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Penicillin g potassium Pregnancy and Breastfeeding Warnings

Penicillin g potassium is also known as: Pfizerpen

Medically reviewed by Drugs.com. Last updated on April 28, 2020.

Penicillin g potassium Pregnancy Warnings

This drug should be used during pregnancy only if clearly needed; it has been used without apparent harmful effects.

US FDA pregnancy category: Not assigned.

Risk summary: Malformative risk with use of this drug in pregnant women is unlikely.

Animal studies have failed to reveal evidence of fetal harm. No positive evidence of adverse effects on the fetus observed during human use of penicillins; however, there are no controlled data in human pregnancy.

US FDA pregnancy category Not Assigned: The US FDA has amended the pregnancy labeling rule for prescription drug products to require labeling that includes a summary of risk, a discussion of the data supporting that summary, and relevant information to help health care providers make prescribing decisions and counsel women about the use of drugs during pregnancy. Pregnancy categories A, B, C, D, and X are being phased out.

See references

Penicillin g potassium Breastfeeding Warnings

Use is considered acceptable; caution is recommended.

Excreted into human milk: Yes

Comments:
-The effects in the nursing infant are unknown.
-Limited data indicate that low levels in milk are not expected to cause harmful effects in nursing infants.
-Disruption of infant's gastrointestinal flora (resulting in diarrhea or thrush) reported occasionally with penicillins; such effects have not been adequately evaluated.

Single or multiple doses of penicillin G (100,000 units once or every 2 hours for 6 hours) were administered to 10 women. At 1 to 2 hours after dosing, milk levels ranged from unmeasurable to 30 units/L after a single dose and averaged 50 units/L after multiple doses.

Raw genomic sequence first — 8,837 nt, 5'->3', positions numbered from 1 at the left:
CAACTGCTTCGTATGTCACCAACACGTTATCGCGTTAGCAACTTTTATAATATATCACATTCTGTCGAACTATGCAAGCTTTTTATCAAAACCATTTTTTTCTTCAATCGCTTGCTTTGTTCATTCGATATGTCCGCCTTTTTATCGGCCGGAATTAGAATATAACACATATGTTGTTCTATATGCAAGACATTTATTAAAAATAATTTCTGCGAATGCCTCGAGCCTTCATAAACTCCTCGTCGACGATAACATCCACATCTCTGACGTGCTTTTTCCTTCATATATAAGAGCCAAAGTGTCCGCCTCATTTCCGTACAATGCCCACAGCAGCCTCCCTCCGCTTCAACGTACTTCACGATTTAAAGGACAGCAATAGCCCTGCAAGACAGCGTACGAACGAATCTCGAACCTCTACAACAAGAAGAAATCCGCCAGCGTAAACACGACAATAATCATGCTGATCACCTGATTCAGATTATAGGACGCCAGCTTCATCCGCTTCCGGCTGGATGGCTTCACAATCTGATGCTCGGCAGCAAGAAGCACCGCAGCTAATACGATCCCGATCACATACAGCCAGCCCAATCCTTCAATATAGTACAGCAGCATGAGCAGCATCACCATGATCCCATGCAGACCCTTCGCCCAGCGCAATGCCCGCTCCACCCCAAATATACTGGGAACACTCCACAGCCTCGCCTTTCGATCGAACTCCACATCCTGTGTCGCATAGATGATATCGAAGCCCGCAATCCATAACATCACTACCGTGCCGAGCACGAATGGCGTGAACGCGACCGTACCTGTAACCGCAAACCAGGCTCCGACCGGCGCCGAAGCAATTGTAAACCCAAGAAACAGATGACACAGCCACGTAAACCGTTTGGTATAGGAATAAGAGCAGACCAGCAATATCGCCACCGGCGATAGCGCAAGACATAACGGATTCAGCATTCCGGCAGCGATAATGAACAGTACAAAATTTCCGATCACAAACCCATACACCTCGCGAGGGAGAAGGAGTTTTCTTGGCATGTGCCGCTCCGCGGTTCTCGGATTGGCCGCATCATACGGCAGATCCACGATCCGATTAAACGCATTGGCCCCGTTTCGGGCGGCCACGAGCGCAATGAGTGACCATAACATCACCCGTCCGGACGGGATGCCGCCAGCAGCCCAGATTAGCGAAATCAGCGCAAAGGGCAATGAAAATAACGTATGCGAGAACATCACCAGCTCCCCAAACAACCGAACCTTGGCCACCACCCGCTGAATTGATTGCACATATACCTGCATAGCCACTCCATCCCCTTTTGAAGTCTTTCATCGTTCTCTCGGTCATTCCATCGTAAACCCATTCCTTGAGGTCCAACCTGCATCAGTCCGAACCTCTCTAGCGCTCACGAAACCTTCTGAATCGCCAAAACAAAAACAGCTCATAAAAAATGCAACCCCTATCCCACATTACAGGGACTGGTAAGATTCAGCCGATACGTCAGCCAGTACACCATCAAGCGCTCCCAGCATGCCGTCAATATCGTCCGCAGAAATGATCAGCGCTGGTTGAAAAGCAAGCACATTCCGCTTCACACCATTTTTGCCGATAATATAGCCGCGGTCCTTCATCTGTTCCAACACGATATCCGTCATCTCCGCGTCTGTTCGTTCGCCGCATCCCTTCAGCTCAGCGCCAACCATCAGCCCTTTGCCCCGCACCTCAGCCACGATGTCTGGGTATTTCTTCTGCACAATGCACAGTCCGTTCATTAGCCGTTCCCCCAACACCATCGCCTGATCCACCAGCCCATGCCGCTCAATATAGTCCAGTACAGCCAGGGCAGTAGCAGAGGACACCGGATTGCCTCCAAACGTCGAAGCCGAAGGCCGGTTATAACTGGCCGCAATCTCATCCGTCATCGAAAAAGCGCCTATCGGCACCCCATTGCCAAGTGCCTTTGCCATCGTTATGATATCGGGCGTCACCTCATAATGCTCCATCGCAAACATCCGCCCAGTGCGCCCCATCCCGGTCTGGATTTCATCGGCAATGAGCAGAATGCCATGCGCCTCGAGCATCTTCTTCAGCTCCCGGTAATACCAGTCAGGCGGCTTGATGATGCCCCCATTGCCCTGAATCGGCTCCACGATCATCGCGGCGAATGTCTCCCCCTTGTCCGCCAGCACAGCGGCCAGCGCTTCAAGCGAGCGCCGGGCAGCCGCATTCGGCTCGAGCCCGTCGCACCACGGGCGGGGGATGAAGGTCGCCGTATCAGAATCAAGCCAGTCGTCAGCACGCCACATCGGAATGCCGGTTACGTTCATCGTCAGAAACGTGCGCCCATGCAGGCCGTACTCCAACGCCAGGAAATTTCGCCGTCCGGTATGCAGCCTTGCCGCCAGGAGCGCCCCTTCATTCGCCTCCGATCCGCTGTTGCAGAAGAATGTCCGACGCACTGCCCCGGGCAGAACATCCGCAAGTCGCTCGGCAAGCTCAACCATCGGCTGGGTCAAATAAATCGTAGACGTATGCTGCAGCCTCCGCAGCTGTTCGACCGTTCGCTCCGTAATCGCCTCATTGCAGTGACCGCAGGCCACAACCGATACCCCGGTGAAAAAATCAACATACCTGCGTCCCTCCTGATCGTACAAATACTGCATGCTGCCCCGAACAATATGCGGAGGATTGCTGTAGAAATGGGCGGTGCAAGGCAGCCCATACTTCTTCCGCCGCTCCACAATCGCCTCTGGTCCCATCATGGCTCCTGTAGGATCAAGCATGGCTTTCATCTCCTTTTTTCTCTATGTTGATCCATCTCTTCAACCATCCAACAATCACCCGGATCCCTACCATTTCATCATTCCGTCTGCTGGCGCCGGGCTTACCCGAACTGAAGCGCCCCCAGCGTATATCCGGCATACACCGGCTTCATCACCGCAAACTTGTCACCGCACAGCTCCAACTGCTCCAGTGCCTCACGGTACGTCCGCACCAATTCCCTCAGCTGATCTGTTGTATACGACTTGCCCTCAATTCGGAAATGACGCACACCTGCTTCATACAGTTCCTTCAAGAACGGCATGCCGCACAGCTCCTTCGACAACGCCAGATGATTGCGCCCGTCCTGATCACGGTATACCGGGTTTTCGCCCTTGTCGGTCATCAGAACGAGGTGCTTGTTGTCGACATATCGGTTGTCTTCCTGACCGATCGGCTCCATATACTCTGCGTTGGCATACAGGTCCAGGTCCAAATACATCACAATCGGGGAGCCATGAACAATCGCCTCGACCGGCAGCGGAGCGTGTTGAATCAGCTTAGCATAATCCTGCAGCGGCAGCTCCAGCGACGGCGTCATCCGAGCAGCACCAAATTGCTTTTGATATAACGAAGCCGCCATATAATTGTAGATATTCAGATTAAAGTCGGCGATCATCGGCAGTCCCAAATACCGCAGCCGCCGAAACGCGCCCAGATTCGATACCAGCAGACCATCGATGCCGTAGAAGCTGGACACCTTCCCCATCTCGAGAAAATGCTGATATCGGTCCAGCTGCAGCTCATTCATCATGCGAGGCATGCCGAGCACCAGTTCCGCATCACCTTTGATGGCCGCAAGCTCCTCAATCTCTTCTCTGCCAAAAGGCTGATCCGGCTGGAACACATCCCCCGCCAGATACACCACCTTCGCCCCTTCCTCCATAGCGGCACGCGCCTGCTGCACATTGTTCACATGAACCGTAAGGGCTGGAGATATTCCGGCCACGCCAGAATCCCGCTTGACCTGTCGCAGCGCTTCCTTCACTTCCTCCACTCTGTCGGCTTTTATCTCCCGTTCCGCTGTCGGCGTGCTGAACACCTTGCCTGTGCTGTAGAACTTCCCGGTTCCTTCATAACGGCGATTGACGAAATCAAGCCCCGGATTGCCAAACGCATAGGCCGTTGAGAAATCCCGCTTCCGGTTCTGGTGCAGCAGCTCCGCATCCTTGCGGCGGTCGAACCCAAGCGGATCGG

A single IM dose of penicillin G was administered to 10 women. Milk levels were about 60 units/L and relatively constant for 6 hours after a 200,000-unit dose in 4 women. At 2 to 4 hours after a 500,000-unit dose in 4 women, milk levels reached 240 units/L. Peak levels of 240 to 360 units/L occurred at 4 hours after a 600,000-unit dose in 2 women.

After 2 IM doses (2 million units/dose) of penicillin G in 15 women, peak and trough milk levels were 120 and 10 units/L, respectively. After 2 IM doses (4 million units/dose) in 5 women, peak and trough milk levels were 220 and 30 units/L, respectively. Peak levels occurred 3 to 6 hours postdose.

After an IM dose of 360 mg (about 550,000 units) of penicillin G in 2 women, milk levels averaged 0.35 mg/L (530 units/L) at 1 hour, 0.2 mg/L (300 units/L) at 2 hours, and 0.1 mg/L (150 units/L) at 4 hours after dosing; at 6 hours postdose, only a trace was detectable.

A Herxheimer reaction occurred in a 1-month-old breastfed infant with congenital syphilis 6 hours after a 2.4 million-unit IM dose of benzathine penicillin G was administered to the mother; the infant had also received 10 units of penicillin G at about the time of the maternal dose. The reaction was possibly due to penicillin in breast milk.

See references

References for pregnancy information

  1. "Product Information. Pfizerpen (penicillin)." Roerig Division, New York, NY.

References for breastfeeding information

  1. "Product Information. Pfizerpen (penicillin)." Roerig Division, New York, NY.
  2. National Library of Medicine (US) "Drugs and Lactation Database (LactMed) Available from: URL: https://www.ncbi.nlm.nih.gov/books/NBK501922/" (2006):

Further information

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